Another way that stories are used are for social support. When posting about issues that users are having in their lives or about larger issues that affect people’s lives, stories are a great way to interact with your followers and show what you care about or what you’re going through. Since people tend to post more intimate events on their stories, much of the time people post about hardships they are living through or issues that are affecting them. Then, with this informal setting users’ followers are more likely to respond and reach out to help rather than simply scroll past.
Some other identities that will be discussed throughout this article are influencers and businesses. We will see how these users use stories differently and how that affects both each other and their followers.
As users can only see other users’ stories for 24 hours, this makes the consumption of those stories incredibly temporal and fast-paced. When viewing a story, the user will either interact with it right then, or never. This creates some interesting ways in which accounts can interact with the followers that see their stories.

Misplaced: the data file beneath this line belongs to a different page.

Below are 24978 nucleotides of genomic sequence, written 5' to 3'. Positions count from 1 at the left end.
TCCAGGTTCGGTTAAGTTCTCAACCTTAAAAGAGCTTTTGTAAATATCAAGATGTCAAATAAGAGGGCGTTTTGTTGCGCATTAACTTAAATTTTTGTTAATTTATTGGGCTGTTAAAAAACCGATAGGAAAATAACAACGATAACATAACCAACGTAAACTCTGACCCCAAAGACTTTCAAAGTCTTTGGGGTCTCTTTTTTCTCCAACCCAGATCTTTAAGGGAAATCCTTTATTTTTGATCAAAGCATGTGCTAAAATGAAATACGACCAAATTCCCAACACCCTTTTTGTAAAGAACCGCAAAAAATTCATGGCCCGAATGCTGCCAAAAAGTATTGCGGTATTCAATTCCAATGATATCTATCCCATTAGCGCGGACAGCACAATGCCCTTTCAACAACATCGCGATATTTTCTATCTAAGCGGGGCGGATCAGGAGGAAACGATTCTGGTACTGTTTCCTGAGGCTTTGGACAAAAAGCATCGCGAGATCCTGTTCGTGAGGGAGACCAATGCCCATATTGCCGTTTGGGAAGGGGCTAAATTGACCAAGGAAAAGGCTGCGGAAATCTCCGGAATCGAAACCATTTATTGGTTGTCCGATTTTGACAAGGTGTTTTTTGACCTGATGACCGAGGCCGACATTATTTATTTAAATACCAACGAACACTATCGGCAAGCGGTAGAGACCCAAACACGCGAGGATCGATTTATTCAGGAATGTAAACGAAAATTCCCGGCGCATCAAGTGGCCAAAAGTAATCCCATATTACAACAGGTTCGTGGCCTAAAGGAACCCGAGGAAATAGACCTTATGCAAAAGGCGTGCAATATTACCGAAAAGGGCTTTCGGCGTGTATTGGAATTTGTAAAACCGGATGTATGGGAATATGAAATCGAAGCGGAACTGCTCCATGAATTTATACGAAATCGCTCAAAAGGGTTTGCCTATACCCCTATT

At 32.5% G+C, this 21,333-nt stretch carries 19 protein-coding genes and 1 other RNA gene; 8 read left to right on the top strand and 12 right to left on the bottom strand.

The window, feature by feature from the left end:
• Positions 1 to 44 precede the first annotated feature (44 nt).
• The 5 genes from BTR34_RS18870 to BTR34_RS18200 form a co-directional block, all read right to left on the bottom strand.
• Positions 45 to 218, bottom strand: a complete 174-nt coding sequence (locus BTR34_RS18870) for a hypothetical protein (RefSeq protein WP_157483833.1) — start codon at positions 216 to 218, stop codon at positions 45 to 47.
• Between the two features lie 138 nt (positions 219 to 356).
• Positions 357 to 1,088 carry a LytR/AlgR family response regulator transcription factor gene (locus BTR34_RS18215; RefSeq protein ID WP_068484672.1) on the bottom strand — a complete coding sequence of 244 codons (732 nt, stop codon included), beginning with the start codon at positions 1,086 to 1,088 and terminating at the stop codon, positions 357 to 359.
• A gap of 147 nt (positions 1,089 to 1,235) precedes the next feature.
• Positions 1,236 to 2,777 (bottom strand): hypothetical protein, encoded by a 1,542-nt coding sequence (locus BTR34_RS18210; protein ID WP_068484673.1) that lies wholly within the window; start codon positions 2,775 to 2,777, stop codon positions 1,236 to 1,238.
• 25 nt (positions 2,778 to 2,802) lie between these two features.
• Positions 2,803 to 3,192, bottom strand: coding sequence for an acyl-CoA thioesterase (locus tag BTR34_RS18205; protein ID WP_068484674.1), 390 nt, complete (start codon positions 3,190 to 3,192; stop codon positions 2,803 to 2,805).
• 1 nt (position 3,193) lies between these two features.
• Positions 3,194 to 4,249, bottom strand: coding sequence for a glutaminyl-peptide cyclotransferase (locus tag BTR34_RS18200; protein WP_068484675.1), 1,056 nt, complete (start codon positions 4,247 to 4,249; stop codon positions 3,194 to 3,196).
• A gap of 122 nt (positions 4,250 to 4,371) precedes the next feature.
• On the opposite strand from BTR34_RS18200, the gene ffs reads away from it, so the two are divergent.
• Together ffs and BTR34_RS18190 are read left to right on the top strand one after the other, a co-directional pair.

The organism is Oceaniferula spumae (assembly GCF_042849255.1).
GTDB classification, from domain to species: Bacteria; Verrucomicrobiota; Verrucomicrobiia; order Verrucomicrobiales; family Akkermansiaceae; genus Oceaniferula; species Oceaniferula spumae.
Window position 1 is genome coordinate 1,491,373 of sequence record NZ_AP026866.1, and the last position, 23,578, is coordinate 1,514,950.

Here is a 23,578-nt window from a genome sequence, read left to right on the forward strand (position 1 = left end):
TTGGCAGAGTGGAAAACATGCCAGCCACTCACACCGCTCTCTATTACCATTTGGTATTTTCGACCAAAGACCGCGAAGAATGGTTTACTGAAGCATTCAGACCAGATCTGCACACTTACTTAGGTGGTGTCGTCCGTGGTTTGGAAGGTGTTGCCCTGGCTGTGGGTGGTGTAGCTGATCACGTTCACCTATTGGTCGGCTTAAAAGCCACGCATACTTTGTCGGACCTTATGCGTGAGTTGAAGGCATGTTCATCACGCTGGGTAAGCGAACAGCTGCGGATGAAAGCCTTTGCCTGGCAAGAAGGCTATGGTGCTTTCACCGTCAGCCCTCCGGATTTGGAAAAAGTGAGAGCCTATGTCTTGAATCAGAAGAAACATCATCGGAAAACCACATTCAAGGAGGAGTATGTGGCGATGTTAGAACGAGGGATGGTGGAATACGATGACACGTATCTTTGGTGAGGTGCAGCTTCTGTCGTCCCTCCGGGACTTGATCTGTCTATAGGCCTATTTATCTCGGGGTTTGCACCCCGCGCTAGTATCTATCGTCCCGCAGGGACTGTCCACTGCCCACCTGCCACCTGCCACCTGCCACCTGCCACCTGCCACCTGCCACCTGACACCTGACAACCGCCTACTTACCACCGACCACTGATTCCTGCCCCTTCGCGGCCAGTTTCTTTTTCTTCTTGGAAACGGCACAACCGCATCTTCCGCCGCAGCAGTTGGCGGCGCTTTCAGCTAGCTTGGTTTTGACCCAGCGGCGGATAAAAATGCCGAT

One of the most effective way to get immediate feedback from your followers is using the poll feature. This allows you to create a one-question two-answer poll on your story, such as “dogs or cats” in which followers can select one side or the other of the poll and see the percentage of answers that others gave. This is especially useful for businesses and influencers when trying to gauge audience opinions. If an influencer was trying to decide which outfit her followers would like better, or which type of clothing they like, then she can simply post an OOTD (outfit of the day) comparison picture and a quick poll. These polls take a second to respond to, and users very reliably answer them. Businesses can use it to get feedback on possible product ideas, or gauge excitement for new colors being released or new flavors of snacks. This is ana example of how the production and consumption of stories is intertwined. Followers are both consuming the information, but also providing feedback that enhances the story for the account and others.